The number one goal of NSCC is to ensure that students have the skills, expertise, and the preparation to enter the labour market, which is tight in Canada, despite there being a national skills shortage. Nova Scotia is a relatively small province, and arguably not as internationalised as big city areas like Toronto, Montreal and Vancouver - international students still have challenges landing jobs in their chosen profession, so helping and mentoring them to successfully enter the labour market is particularly key for the college.
Across the college, around 99% of students have some kind of work-integrated learning component embedded into their courses to maximise work experience opportunities, but the college does so much more to increase the employability of their students, as indicated by their ISB results:
Katie is keen to celebrate these successes with faculty and to continue encouraging the good practices and initiatives that bring about such scores. The ISB data has also indicated that there are some service supports that maybe students are not quite aware of until towards the end of their time at NSCC. Such areas for improvement are raised in the ISB feedback sessions led by NSCC’s ISB consultant, Nannette Ripmeester, and including senior leaders from across the college, so they can hear the message and start the evidence-based discussion around what can be done to address any negative variances.
Because the dataset affords institutions such insight into the decision-making factors and influences for students, it represents huge potential for their marketing and recruitment strategies. This potential climbs further when institutions interrogate the data further – understanding what drives choice of destination for students from Mexico, Colombia, Brazil, Vietnam and Philippines, for example, can be used to tailor messages to those target markets, and that messaging also reinforced by education agents.
Katie acknowledges that NSCC can probably exploit that analysis more to impact the effectiveness of recruitment efforts, but one picture the data is certainly showing them is that the college is delivering on its promises.
“The students who are coming to us understand the type of institution that we are, and the type of education that they're going to access when they come here. So, I think that's pretty important to keep in mind as we evolve our recruitment and marketing.”
Such authenticity can be very powerful – alumni and current students are the second and third highest influencers (behind the website) for NSCC’s students when it comes to choice of destination – the college is creating those ambassadors and leveraging word-of-mouth to good effect, with both those categories exceeding Canadian colleges benchmarks. This is further evidenced by NSCC’s Net Promoter Score of 30, compared to 26 for the Canadian colleges benchmark, and 11 in the global benchmark.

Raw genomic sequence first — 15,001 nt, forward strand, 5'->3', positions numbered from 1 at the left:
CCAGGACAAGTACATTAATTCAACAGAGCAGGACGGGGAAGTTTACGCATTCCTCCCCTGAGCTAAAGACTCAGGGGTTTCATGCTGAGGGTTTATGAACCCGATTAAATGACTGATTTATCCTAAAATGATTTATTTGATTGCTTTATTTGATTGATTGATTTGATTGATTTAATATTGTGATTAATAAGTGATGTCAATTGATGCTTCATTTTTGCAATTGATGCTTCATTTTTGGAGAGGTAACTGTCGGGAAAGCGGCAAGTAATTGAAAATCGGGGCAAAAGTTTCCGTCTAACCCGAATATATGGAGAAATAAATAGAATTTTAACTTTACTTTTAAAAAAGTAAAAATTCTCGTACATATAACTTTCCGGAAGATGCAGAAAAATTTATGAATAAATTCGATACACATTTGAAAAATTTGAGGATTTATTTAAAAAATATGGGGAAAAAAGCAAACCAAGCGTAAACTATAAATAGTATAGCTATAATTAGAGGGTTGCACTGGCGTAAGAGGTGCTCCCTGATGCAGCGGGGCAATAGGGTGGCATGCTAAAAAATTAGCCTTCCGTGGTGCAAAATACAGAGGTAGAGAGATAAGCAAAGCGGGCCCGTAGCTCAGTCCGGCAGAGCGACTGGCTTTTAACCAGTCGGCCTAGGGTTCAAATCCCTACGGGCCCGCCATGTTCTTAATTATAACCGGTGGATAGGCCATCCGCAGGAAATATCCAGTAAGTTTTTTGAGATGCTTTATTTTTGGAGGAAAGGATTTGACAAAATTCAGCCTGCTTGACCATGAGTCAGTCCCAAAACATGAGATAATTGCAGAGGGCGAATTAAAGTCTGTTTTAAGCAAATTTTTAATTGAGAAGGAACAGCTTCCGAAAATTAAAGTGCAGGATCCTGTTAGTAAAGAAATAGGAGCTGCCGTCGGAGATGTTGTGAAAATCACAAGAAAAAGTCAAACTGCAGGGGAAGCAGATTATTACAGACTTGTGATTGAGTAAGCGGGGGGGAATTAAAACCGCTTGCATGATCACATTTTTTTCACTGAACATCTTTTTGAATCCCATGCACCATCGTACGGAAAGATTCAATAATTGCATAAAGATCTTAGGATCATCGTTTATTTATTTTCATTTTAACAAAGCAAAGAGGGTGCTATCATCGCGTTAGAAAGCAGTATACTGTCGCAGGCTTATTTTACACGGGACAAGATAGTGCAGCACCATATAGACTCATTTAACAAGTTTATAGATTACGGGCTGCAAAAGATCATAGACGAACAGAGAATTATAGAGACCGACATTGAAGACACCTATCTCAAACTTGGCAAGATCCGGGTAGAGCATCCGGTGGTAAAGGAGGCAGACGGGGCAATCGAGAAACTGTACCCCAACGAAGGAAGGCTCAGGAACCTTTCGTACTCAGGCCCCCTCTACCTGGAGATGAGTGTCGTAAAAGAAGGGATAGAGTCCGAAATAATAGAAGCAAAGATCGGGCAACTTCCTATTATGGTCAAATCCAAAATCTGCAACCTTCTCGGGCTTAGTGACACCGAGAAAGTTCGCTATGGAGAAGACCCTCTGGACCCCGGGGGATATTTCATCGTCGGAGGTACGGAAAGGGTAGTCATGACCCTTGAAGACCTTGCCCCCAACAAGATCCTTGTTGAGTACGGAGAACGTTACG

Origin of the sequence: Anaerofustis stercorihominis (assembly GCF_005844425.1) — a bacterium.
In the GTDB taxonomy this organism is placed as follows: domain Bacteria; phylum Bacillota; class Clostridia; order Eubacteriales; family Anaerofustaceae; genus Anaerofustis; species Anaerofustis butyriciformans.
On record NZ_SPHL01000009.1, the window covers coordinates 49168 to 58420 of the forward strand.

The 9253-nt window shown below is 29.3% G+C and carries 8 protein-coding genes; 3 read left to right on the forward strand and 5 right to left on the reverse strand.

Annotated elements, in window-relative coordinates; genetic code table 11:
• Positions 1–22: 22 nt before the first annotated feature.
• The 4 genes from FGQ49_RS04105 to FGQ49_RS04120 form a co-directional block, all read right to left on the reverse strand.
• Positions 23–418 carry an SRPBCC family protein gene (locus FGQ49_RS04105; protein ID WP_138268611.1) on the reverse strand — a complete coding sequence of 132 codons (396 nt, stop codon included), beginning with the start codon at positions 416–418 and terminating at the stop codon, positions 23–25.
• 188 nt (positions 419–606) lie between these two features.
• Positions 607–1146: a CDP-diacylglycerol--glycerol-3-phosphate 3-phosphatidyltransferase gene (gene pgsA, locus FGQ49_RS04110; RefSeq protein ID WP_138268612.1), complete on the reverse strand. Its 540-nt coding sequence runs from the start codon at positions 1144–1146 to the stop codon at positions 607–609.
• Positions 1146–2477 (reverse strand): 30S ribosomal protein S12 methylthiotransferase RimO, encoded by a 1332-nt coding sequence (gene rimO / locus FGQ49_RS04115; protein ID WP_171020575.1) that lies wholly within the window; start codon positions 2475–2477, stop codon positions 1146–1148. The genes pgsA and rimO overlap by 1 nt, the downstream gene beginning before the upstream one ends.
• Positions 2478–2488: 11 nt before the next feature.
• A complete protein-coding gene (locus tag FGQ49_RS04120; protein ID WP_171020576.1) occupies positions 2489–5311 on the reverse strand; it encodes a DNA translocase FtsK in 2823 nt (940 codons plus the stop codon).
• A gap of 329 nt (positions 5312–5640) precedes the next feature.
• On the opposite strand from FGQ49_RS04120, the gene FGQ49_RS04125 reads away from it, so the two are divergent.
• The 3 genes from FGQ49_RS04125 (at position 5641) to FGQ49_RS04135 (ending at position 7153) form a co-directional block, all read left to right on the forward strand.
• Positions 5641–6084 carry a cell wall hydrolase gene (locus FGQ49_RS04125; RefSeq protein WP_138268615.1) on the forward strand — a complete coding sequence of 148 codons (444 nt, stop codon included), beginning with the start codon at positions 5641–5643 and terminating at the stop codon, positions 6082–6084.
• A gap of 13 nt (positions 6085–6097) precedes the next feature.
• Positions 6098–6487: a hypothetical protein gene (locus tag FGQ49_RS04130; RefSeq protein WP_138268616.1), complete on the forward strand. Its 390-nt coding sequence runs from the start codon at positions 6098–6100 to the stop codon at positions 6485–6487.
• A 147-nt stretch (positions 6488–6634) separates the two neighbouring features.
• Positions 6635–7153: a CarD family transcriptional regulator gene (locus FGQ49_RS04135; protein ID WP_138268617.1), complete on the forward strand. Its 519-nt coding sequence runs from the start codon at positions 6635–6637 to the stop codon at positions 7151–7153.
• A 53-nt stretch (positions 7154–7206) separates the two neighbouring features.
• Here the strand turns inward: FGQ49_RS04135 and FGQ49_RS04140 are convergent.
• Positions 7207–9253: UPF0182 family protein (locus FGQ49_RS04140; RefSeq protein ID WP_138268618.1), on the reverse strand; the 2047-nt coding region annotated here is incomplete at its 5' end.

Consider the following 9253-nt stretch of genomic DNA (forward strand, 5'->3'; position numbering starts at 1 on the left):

The survey also provides NSCC with views and experiences around engagement, inclusion, wellbeing, happiness, stress and mental health support. Here, NSCC does well in several categories: NSCC students are less likely to be concerned about completing their studies than counterparts in other Canadian colleges or universities; they are less stressed – 24% report ever feeling particularly stressed or anxious, compared with the Canadian benchmark of 32%; and they feel more comfortable asking for mental health support from the college. For Katie, however, one area lags behind those success stories.
“The student inclusion question is a really important piece for us to pay attention to. While our students are thriving in lots of ways, the ISB evidence suggests there's much more that we can do as a college, and also as a province, to foster inclusion amongst our international students, as well as other students who maybe don't feel as included as others. We understand the challenges that they're facing and working really hard on that inclusion piece.”
NSCC is showing how a commitment to capturing the student voice is impacting their strategies and enabling the college to continuously improve the student experience across operations. During a period of growth for Canada’s international student numbers, particularly for colleges, there have been some questions about the quality of education and questions about the numbers of students. This moving conversation is likely to be top of mind for many colleges, but for Katie, she is confident NSCC is doing right by its students, and by the wider education sector.
“I think we have a role to play in the education sector to really do our best to promote quality - a tool like the ISB can be very useful to demonstrate our commitment to the experience of students, and improving and enhancing that to ensure we're meeting their objectives. So, I can't think of a better way to do it. The ISB continues to be very helpful for us, and I'm sure it could be helpful for others as well.”
Durham University is very much aware of the unique and distinctive student experience the institution is able to offer, and maintaining high...
Indiana University Bloomington (IUB) has a long tradition of welcoming international students, dating back to the 1800’s. Over the past 10 years, the...